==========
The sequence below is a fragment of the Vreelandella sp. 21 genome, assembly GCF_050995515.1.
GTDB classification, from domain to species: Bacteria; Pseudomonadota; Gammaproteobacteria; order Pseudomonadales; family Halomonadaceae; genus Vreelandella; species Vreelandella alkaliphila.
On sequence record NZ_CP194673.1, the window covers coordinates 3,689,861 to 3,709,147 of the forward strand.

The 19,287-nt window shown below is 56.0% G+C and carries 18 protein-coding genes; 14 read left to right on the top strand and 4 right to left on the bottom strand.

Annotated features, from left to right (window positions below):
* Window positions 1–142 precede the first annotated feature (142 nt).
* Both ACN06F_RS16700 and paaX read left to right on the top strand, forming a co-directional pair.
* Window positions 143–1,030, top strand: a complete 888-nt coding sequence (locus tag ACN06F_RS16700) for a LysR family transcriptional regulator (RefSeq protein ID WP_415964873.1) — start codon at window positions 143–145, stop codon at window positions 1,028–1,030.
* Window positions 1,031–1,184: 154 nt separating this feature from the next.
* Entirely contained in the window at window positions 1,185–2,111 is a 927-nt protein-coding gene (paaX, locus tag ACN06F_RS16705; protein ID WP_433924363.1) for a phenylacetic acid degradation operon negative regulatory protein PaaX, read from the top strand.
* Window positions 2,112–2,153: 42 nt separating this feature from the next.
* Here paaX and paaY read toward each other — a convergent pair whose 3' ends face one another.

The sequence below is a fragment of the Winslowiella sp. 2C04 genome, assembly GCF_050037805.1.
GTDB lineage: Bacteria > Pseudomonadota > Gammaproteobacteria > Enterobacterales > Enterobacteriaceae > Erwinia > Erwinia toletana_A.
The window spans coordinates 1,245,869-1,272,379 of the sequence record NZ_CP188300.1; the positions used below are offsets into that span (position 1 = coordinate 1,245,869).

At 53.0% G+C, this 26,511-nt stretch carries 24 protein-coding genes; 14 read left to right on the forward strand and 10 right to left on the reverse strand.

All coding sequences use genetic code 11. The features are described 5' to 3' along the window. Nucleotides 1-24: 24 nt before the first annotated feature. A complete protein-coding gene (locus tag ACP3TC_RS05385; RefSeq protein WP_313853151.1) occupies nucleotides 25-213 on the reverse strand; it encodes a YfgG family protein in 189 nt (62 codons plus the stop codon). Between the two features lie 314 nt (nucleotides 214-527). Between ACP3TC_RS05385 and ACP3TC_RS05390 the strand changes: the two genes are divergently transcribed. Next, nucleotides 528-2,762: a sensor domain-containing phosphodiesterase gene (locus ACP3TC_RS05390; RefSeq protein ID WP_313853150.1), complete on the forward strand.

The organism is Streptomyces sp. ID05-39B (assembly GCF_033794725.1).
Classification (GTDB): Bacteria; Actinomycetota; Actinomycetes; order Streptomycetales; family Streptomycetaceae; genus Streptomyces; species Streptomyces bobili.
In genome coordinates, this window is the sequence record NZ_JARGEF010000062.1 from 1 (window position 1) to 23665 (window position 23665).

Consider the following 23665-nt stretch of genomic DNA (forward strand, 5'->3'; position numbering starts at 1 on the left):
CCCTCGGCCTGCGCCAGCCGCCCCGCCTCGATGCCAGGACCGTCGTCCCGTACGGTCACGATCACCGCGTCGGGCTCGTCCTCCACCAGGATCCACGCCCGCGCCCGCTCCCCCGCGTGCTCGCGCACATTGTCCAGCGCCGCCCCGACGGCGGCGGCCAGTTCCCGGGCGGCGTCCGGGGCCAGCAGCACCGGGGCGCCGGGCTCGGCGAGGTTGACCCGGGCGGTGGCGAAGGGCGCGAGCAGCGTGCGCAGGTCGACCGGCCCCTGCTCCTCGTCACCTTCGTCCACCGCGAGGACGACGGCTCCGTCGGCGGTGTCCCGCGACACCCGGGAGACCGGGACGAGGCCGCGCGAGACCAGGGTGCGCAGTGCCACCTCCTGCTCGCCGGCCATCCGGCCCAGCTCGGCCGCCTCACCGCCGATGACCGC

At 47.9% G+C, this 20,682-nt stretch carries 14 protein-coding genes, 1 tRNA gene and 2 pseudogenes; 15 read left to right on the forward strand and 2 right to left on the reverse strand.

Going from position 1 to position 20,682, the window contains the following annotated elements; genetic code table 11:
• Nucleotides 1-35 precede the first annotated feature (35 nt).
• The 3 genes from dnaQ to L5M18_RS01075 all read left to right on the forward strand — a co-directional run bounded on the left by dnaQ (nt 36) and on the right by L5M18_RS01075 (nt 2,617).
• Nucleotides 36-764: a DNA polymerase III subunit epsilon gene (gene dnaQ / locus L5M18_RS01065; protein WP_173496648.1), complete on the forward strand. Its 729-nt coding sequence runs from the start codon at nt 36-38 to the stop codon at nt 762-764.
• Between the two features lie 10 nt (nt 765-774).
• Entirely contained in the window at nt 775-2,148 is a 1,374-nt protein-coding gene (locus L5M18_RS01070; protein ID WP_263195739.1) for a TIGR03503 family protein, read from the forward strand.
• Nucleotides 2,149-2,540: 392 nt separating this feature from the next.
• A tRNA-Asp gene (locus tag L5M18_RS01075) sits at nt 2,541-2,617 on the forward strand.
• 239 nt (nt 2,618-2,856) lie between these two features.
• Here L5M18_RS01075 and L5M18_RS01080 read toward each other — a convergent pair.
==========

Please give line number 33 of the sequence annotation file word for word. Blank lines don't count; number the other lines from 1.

• Here L5M18_RS01075 and L5M18_RS01080 read toward each other — a convergent pair.